2.5. Blood and Serum Tests
Blood samples were collected, and 100 μL was used for a complete blood count (CBC) analysis via a Multispecies Hematology Analyzer (950, Hemavet, USA). Serum was separated from the rest of the blood using a high-speed centrifuge (VS-600CFi, Korea) at 3500 rpm () for 20 min, and aspartate aminotransferase (AST) and alanine transaminase (ALT) levels were measured.
2.6. Measurement of TNF-α, IL-1β, and IL-6
TNF-α was measured using a Rat TNF-α kit (Invitrogen, USA), IL-1β was assessed using a Rat IL-1β kit (R&D Systems, USA), and IL-6 was evaluated using a Rat IL-6 kit (Invitrogen, USA). Optical densities (OD) of all samples were measured at 450 nm via Spectramax (M2, Molecular Devices, USA).
2.7. Hematoxylin and Eosin (HE) Staining
The right knee joint was removed and fixed in Bouin solution for over 24 h. Decalcification was conducted in a 2.5% nitric acid solution, which was changed once a day for 7 days. The removed tissue was dehydrated using Tissue Processor (Tissue-Tex II, Japan), deparaffinized, stained with HE (Muto, Japan), and observed under an optical microscope (Nikon, Japan).
2.8. Safranin O-Fast Stain
After deparaffinization, the right knee joint was reacted with Weigert’s Iron Hematoxylin (Sigma, USA) solution for 10 min and stained with 0.001% Fast Green (Sigma, USA) solution for 5 min. The knee joint tissue was then reacted with 1% acetate solution for 10 s and stained with 0.1% Safranin O (Sigma, USA) solution for 5 min; thereafter, the tissue was dehydrated and observed under an optical microscope (Nikon, Japan).
2.9. Statistical Analysis
Data were analyzed using SPSS 21.0 version for Windows by a nonparametric Mann-Whitney test. A one-way analysis of variance was conducted on each group, and results are expressed as mean ± standard error (SE). Comparisons between groups were performed using the post hoc least squared differences (LSD) test. and were considered statistically significant.
3.1. Quality Assessment of Seven Marker Components in N-GHJTY
HPLC was performed using the seven marker compounds in N-GHJTY for quality control. The selected compounds were as follows: compound 1 (Lonicerae Folium), compound 2 (Phellodendri Cortex), compounds 3, 6, and 7 (Angelicae Gigantis Radix), compound 4 (Clematis Radix), and compound 5 (Osterici Radix). All analytes were separated within 30 min and the typical three-dimensional chromatogram of the 70% methanol extract of N-GHJTY is shown in Figure 2. Quantitation was achieved by photodiode array (PDA) detection at 310 nm (5), 325 nm (1 and 4), 330 nm (6 and 7), 335 nm (3), and 340 nm (2) based on retention time and UV spectrum. The retention times of components 1–7 were 8.94, 10.80, 12.00, 12.86, 15.95, 26.02, and 26.24 min, respectively. Using a calibration curve, we determined that correlation coefficients () of all seven compounds were ≥0.9996. Under optimized chromatography conditions, concentrations of N-GHJTY marker compounds 1–7 were , , , , , , and mg/g, respectively.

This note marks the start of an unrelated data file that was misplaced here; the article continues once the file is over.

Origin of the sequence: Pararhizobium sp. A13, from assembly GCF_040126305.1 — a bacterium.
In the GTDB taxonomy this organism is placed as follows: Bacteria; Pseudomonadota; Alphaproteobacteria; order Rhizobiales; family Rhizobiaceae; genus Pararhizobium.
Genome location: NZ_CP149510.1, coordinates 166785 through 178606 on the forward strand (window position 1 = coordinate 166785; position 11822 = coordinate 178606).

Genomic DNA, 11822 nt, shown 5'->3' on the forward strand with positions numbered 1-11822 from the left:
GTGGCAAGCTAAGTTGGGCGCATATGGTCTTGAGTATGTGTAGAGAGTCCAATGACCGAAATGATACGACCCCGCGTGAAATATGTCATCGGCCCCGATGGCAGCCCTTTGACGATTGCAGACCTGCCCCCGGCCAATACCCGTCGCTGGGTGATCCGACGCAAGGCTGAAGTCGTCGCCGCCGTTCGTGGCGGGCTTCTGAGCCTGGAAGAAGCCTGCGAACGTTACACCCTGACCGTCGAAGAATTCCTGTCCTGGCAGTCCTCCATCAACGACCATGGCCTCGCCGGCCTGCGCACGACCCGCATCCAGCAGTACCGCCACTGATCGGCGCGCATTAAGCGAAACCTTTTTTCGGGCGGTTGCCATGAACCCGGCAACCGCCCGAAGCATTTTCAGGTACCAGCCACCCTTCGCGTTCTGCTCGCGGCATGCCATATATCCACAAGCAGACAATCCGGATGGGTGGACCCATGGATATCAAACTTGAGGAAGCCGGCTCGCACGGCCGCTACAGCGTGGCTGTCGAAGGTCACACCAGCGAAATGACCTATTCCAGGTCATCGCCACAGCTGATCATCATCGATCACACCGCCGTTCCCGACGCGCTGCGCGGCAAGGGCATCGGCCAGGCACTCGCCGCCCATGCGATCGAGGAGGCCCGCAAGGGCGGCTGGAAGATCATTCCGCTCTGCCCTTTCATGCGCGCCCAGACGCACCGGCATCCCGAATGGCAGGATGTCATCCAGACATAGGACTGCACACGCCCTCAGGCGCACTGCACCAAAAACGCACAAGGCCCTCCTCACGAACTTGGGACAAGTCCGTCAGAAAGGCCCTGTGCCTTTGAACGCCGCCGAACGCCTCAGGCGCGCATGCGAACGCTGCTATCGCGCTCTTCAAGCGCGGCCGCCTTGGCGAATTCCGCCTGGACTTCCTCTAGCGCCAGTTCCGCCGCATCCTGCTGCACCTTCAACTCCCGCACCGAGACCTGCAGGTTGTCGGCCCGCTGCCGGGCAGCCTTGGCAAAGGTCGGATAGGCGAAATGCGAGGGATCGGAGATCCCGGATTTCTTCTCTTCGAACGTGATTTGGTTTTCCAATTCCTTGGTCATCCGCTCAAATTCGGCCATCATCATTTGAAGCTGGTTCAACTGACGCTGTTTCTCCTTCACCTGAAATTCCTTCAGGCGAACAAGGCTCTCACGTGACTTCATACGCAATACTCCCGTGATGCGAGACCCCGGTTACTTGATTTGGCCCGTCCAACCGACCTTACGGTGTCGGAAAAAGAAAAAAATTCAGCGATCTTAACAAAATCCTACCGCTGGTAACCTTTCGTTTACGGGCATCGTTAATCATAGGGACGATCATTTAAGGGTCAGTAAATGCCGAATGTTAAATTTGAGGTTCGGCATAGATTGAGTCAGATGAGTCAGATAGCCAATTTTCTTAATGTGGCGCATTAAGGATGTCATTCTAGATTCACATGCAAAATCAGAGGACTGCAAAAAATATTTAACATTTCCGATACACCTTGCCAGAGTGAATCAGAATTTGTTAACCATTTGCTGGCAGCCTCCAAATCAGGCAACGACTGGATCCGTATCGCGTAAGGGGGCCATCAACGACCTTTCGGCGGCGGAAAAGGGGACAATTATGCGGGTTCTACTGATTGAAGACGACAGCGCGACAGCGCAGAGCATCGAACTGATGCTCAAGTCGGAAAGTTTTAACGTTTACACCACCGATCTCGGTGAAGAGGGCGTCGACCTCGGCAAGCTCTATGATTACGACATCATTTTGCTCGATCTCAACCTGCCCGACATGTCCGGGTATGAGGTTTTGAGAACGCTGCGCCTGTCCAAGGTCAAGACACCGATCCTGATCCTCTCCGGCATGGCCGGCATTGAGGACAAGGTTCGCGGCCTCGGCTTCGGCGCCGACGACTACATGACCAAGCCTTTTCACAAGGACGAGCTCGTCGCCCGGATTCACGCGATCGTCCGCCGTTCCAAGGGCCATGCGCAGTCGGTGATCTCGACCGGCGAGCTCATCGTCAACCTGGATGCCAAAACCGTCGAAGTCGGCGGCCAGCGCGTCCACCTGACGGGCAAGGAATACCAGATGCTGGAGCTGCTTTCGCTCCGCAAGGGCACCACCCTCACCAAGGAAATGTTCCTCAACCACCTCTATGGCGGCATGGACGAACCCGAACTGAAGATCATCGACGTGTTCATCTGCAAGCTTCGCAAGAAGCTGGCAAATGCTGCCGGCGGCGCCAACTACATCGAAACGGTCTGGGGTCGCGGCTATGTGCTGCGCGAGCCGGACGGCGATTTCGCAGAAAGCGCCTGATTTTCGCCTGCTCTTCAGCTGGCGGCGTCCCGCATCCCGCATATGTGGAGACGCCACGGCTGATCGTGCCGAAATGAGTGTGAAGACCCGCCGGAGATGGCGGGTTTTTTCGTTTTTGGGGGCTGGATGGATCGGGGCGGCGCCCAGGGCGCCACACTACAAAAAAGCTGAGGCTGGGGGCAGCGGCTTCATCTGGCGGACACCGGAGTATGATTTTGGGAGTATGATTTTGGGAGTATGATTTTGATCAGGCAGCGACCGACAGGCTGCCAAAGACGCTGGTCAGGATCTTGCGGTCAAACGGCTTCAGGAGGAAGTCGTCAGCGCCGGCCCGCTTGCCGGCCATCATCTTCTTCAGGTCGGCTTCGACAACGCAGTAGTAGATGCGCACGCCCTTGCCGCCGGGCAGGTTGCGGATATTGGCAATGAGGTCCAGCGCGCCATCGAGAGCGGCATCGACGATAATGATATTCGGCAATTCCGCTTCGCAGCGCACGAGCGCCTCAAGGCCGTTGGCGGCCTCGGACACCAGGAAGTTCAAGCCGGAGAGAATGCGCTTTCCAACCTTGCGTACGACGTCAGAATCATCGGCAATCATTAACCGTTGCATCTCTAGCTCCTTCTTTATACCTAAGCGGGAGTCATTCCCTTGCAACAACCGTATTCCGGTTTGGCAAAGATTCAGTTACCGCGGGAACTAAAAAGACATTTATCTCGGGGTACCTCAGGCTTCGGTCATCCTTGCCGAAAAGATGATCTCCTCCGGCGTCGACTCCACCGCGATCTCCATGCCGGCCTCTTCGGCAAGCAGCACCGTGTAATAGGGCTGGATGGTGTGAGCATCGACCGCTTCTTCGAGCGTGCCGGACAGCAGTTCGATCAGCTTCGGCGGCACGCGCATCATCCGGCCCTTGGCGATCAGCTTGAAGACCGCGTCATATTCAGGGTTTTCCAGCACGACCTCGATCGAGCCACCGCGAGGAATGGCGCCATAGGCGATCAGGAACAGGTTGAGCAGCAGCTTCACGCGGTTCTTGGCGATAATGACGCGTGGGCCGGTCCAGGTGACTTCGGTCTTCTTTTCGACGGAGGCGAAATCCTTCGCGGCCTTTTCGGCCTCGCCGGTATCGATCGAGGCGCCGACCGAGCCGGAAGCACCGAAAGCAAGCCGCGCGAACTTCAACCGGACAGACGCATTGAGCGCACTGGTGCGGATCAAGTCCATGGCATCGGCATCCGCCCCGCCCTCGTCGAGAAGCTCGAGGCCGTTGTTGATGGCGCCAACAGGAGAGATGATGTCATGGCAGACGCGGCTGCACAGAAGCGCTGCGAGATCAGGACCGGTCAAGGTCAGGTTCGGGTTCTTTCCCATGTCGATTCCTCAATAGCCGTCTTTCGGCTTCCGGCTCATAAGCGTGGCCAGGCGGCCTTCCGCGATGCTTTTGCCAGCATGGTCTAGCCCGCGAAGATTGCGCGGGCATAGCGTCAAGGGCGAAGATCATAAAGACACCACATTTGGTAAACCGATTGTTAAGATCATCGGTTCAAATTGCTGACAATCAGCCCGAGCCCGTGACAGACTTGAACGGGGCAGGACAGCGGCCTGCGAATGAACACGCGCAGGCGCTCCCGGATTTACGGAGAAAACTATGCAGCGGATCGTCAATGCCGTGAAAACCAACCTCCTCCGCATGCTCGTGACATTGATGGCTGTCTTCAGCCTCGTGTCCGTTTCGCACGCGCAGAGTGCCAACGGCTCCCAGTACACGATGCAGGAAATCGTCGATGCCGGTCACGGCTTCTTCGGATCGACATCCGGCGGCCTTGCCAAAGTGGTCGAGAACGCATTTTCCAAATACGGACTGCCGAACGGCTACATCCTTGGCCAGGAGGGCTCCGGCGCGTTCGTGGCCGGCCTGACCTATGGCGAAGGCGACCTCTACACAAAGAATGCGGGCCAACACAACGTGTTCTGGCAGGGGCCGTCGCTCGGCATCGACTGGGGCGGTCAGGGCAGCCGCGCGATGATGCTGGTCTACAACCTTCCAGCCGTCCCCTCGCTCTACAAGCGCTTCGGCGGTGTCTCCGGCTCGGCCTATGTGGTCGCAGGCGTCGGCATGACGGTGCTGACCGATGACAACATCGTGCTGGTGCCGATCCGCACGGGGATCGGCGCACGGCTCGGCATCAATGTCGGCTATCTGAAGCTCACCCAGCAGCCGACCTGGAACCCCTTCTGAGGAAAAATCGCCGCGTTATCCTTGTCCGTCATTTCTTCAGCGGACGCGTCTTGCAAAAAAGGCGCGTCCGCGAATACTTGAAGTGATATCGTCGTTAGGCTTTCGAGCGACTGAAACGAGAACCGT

3.2. Effect of N-GHJTY on Gross Lesions of the Paw and Knee Joint
Paw and knee joint swelling and rubefaction served as external objective indicators for evaluating the severity of the inflammatory arthritic model. The CFA-control group showed rubefaction and hind paw and knee joint swelling—both of which gradually decreased following N-GHJTY treatment at all concentrations (62.5, 125, and 250 mg/kg) (Figure 3).
3.3. Effect of N-GHJTY on Paw and Knee Joint Swelling
Changes in paw and knee joint swelling are presented in Table 1. Approximately 3 days after the second immunization, the rat knee joint began to swell and the paw and knee joint were observed to increase in size. On the 10th day, the CFA-control group showed a significant increase in both paw and knee joint swellings compared to the normal group. This volume significantly decreased in the N-GHJTY-250 group on the 6th day, the N-GHJTY-125 group on the 8th day, and the N-GHJTY-62.5 group on the 10th day compared to the CFA-control group (Table 1).
3.4. Effect of N-GHJTY on Body Weight
Twelve days after CFA injection, statistically significant reductions in body weight were observed in the CFA-control group when compared to the normal group. N-GHJTY treatment at all concentrations (62.5, 125, and 250 mg/kg) resulted in an increase in body weight; however, this change was not significant (Table 2).
3.5. Effect of N-GHJTY on Transaminase Levels